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Home Elasticity of Demand Factors Determining Price Elasticity of Demand

Factors Determining Price Elasticity of Demand:

 

The price elasticity of demand is not the same for all commodities. It may be or low depending upon number of factor. These factors which influence price elasticity of demand, in brief, are as under:

        

(i) Nature of Commodities. In developing countries of the world, the per capital income of the people is generally low. They spend a greater amount of their income on the purchase of necessaries of life such as wheat, milk, course cloth etc. They have to purchase these commodities whatever be their price. The demand for goods of necessities is, therefore, less elastic or inelastic. The demand for luxury goods, on the other hand is greatly elastic.

 

For example, if the price of burger falls, its demand in the cities will go up.

 

(ii) Availability of Substitutes. If a good has greater number of close substitutes available in the market, the demand for the good will be greatly elastic.

 

For examples, if the price of Coca Cola rises in the market, people will switch over to the consumption of Pepsi Cola, which is its close substitute. So the demand for Coca Cola is elastic.

 

(iii) Proportion of the Income Spent on the Good. If the proportion of income spent on the purchase of a good is very small, the demand for such a good will be inelastic.

 

For example, if the price of a box of matches or salt rises by 50%, it will not affect the consumers demand for these goods. The demand for salt, maker box therefore will be inelastic. On the other hand, if the price of a car rises from $6 lakh to $9 lakh and it takes a greater portion of the income of the consumers, its demand would fall. The demand for car is, therefore, elastic.

 

(iv) Time. The period of time plays an important role in shaping the demand curve. In the short run, when the consumption of a good cannot be postponed, its demand will be less elastic. In the long run if the rise price persists, people will find out methods to reduce the consumption of goods. So the demand for a good in the, long run is elastic, other things remaining constant.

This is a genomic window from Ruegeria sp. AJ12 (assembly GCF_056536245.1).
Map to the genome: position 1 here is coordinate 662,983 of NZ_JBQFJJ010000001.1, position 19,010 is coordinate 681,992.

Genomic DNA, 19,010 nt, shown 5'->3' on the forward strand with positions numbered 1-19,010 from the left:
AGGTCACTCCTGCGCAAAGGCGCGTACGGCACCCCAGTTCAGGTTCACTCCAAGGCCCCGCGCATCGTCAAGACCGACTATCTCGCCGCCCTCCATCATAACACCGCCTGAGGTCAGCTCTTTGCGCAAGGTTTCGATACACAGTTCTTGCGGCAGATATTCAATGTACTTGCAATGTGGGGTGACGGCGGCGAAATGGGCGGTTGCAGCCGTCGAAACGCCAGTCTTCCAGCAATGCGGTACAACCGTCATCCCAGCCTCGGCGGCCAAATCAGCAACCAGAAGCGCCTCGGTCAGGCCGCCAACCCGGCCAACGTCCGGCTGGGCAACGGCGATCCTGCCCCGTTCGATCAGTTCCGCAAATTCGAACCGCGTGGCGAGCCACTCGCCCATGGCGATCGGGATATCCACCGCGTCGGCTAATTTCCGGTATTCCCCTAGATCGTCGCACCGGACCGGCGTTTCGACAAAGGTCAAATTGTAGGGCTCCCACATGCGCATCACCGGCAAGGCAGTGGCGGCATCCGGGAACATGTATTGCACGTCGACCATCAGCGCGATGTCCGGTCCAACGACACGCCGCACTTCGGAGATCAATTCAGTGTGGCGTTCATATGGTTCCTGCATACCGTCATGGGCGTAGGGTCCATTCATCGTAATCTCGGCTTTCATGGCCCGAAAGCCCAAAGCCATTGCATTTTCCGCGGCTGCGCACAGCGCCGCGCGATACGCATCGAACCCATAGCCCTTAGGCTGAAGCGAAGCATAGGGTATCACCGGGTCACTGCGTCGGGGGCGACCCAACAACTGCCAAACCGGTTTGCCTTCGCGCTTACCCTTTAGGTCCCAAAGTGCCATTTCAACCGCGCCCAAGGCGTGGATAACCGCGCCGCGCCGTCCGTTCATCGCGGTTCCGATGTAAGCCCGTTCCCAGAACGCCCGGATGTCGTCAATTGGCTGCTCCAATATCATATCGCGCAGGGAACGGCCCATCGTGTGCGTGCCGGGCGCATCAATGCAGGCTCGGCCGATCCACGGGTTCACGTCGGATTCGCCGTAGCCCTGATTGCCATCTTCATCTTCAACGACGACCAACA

For example if the price of electricity goes up, it is very difficult to cut back its consumption in the short run. However, if the rise in price persists, people will plan substitution gas heater, fluorescent bulbs etc. so that they use less^electricity. So the electricity of demand will be greater (Ed = > 1) in the long run than in the short run.

 

(5) Number of Uses of a Good. If a good can be put to a number of uses, its demand is greater elastic (Ed > 1).

 

For example, if the price of coal falls, its quantity demanded will rise considerably because demand will be coming from households, industries railways etc.

 

(6) Addition. If a product is habit forming say for example, cigarette, the rise in its price would not induce much change in demand. The demand for habit forming good is, therefore, less elastic.

 

(7) Joint Demand. If two goods are Jointly demand, then the elasticity of demand depends upon the elasticity of demand of the other Jointly demanded good.

 

For example, with the rise in price of cars, its demand is slightly affected, then the demand for petrol will also be less elastic.

Relevant Articles:

Meaning of Price Elasticity of Demand
Degrees of Elasticity of Demand
Measurement of Price Elasticity of Demand
Types of Elasticity of Demand
Factors Determining Price Elasticity of Demand
Importance of Elasticity of Demand
 

Principles and Theories of Micro Economics
Definition and Explanation of Economics
Theory of Consumer Behavior
Indifference Curve Analysis of Consumer's Equilibrium
Theory of Demand
Theory of Supply
Elasticity of Demand
Elasticity of Supply
Equilibrium of Demand and Supply
Economic Resources
Scale of Production
Laws of Returns
Production Function
Cost Analysis
Various Revenue Concepts
Price and output Determination Under Perfect Competition
Price and Output Determination Under Monopoly
Price and Output Determination Under Monopolistic/Imperfect Competition
Theory of Factor Pricing OR Theory of Distribution
Rent
Wages
Interest
Profits
Principles and Theories of Macro Economics
National Income and Its Measurement
Principles of Public Finance
Public Revenue and Taxation
National Debt and Income Determination
Fiscal Policy
Determinants of the Level of National Income and Employment
Determination of National Income
Theories of Employment
Theory of International Trade
Balance of Payments
Commercial Policy
Development and Planning Economics
Introduction to Development Economics
Features of Developing Countries
Economic Development and Economic Growth
Theories of Under Development
Theories of Economic Growth
Agriculture and Economic Development
Monetary Economics and Public Finance
History of Money

 

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